GRAND RAPIDS, Mich — When there is a homicide, suicide or undiscovered death, George Atwood and Jamie Trasciatti are on the job.
"Most times, people are like, 'I had no idea a company like yours existed,'" said Trasciatti, "My thing is, yeah, most people don’t. Most people don’t need our services."
Trasciatti owns Bio-One West Michigan. They do a number of biohazardous cleanups including crime, trauma, suicide, hoarding and medical waste cleanup.
"I prayed about it a lot, and I was like, this is what we’re supposed to do in life," said Trasciatti, "Help others in their darkest times of needs, whether a family members have taken their life or whatever the case may be."
Atwood, the general manager, go goes out on every cleanup. He says every day and every job is something different. However, it can be a sad experience from time to time.
"Its gratifying, it really is," said Atwood, "watching the transformation from beginning to end."
In the actual cleanups, Atwood and his crew do a very thorough job. From the moment they arrive on scene, they even begin disinfecting the outside of the door. They typically have a team of at least three people on each job, and one person is always supervising.
They are dressed head-to-toe in biohazard suit. They enclose their double-layered gloves and booties with tape and wear masks, goggles and a hood so no part of their body is exposed to potentially dangerous biohazardous waste.
"First thing is personal safety," said Atwood, "It gets extremely hot in these suits extremely fast."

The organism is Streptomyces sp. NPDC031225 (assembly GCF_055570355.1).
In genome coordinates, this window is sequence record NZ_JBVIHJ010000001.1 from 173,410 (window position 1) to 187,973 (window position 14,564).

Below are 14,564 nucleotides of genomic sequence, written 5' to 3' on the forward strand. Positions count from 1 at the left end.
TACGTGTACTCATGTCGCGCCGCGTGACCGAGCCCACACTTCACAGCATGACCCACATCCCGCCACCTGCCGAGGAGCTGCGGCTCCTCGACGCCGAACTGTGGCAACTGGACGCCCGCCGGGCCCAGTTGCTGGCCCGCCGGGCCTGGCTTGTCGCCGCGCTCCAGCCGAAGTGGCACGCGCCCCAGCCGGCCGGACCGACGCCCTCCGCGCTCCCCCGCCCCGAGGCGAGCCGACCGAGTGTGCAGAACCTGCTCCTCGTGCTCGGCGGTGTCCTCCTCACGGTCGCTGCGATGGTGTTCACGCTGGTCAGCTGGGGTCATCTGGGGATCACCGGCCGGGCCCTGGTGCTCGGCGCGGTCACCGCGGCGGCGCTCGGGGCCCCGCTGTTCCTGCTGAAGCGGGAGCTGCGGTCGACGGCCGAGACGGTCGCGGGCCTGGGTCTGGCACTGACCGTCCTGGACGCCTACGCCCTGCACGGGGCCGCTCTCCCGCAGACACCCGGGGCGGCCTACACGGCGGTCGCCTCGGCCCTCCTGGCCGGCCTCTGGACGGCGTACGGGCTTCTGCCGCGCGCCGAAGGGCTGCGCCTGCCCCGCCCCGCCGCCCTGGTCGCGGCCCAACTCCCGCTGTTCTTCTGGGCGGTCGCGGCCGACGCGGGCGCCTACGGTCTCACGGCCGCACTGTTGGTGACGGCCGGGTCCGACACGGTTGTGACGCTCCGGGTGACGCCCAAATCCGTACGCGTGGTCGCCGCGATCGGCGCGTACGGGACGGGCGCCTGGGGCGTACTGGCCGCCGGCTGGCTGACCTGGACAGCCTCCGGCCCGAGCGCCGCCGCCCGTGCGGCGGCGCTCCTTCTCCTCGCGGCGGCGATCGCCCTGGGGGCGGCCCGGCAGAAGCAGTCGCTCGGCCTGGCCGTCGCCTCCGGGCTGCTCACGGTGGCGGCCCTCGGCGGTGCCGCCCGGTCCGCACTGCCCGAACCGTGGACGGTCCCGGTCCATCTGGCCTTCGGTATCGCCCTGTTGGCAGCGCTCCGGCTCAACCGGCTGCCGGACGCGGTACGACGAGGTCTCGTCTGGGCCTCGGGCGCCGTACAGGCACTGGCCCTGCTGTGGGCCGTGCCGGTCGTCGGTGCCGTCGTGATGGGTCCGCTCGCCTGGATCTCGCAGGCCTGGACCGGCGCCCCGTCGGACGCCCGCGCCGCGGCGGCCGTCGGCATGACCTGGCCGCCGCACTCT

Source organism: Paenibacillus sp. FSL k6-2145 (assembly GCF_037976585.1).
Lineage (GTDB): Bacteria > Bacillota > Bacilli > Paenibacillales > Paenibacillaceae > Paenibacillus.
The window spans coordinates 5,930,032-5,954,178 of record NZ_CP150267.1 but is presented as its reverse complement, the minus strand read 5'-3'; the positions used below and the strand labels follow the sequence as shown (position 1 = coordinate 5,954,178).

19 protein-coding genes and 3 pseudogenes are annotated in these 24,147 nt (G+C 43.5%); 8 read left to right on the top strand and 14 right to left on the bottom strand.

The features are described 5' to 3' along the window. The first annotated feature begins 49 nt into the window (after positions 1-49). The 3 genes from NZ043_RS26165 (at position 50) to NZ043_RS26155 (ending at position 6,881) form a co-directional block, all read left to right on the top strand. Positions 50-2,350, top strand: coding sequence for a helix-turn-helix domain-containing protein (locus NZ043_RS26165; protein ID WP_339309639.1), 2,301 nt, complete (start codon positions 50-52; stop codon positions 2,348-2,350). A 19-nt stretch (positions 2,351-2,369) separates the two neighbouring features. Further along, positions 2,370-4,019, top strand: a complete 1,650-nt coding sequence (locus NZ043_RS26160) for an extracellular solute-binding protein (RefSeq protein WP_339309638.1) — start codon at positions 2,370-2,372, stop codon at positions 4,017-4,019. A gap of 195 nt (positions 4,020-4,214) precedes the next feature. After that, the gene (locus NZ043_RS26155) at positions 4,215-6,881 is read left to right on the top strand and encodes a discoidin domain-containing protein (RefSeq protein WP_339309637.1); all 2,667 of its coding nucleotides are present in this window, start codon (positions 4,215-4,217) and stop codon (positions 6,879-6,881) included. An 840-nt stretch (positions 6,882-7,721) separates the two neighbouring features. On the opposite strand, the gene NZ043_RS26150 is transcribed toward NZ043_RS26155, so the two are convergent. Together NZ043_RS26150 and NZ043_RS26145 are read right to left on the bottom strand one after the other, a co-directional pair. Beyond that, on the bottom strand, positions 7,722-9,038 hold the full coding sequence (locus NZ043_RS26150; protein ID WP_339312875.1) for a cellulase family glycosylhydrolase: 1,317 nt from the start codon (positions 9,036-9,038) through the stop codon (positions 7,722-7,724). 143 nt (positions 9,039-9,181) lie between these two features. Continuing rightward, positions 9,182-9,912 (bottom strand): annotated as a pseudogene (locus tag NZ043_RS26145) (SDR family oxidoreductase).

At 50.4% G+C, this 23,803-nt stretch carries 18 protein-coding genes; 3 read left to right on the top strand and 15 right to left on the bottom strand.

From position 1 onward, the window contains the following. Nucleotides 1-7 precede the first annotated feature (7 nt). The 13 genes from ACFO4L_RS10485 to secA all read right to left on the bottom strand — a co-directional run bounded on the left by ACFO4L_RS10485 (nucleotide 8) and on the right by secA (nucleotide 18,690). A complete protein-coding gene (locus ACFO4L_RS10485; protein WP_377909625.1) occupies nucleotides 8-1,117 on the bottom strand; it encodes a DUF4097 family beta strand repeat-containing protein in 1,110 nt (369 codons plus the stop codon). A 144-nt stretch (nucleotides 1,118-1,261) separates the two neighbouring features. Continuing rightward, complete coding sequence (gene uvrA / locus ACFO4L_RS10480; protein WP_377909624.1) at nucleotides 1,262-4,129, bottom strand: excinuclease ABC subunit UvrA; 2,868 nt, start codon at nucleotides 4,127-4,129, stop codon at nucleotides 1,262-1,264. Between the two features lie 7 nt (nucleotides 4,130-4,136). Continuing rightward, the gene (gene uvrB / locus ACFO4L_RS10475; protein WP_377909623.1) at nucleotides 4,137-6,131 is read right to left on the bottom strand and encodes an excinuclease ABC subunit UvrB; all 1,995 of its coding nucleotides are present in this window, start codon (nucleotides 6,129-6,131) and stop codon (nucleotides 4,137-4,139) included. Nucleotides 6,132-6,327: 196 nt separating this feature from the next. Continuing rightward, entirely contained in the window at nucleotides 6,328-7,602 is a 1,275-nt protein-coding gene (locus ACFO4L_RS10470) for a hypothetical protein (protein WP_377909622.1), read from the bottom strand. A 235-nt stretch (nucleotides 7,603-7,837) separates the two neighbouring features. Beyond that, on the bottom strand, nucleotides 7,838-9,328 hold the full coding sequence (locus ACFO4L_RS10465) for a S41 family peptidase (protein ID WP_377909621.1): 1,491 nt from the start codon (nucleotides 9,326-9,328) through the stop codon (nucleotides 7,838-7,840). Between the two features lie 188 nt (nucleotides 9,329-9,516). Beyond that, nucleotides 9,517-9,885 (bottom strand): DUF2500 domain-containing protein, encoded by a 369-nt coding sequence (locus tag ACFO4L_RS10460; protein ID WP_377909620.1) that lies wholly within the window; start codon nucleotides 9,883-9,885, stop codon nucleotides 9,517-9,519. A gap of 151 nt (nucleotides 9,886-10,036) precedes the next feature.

Atwood said porous material, like mattresses, clothing, and couches, are some of the most difficult to clean. These are often thrown away. The room is sorted through slowly and thoroughly, using chemical cleaning sprays and many, many paper towels to avoid cross-contamination.
"The last thing you want is for them to come into a situation where a spot got missed," said Atwood, "And they look at it, and it’s an instant memory for them."
The way Atwood treats a normal blood cleanup is completely different than a decomposition. Often, that will take more tools and could even require removing flooring.
Atwood said it's not a job for everyone, but he has experience in the field. He said while it takes a strong stomach, now the scenes he sees are "another day."
"I was an Army medic," said Atwood, "So, I’ve seen a lot already. So, it doesn’t really affect me."
However, the things they see in this career can be emotionally scarring as well. It takes a toll on the family, but also on those doing the cleanup.
"I always knew I was helping other people in their toughest time in life," said Trasciatti, "But when you come across a situation where a child has been bullied, and he comes home from school, and takes his own life with his dad's hunting rifle… that doesn’t go away."
Trasciatti said after that incident he "stopped answering the phone" for a while. He was more picky about the calls he received.
Bio-One West Michigan does not get a lot of calls for crime scene cleanup, thankfully. Trasciatti said they are about two or three times a month. The majority of their business is hoarding cleanups, sewage backups and animal feces removal.
With the sensitive nature of their job, discretion is an important part of what they do. None of their work vehicles are marked with any company logo, so neighbors do not automatically know why they are at someone's home.
Trasciatti views his job as helping others.
"You’re taking that away from a family member," said Trasciatti, "A lot of times, we hear, 'We would just clean this up ourselves.' And that’s the last thing they should do."
Most times, home owners insurance covers Bio-One West Michigan's services. However, for special circumstances where it does not, Trasciatti said they do pro-bono work.
"Shake their hand, give them a hug, and be on your way," said Trasciatti.
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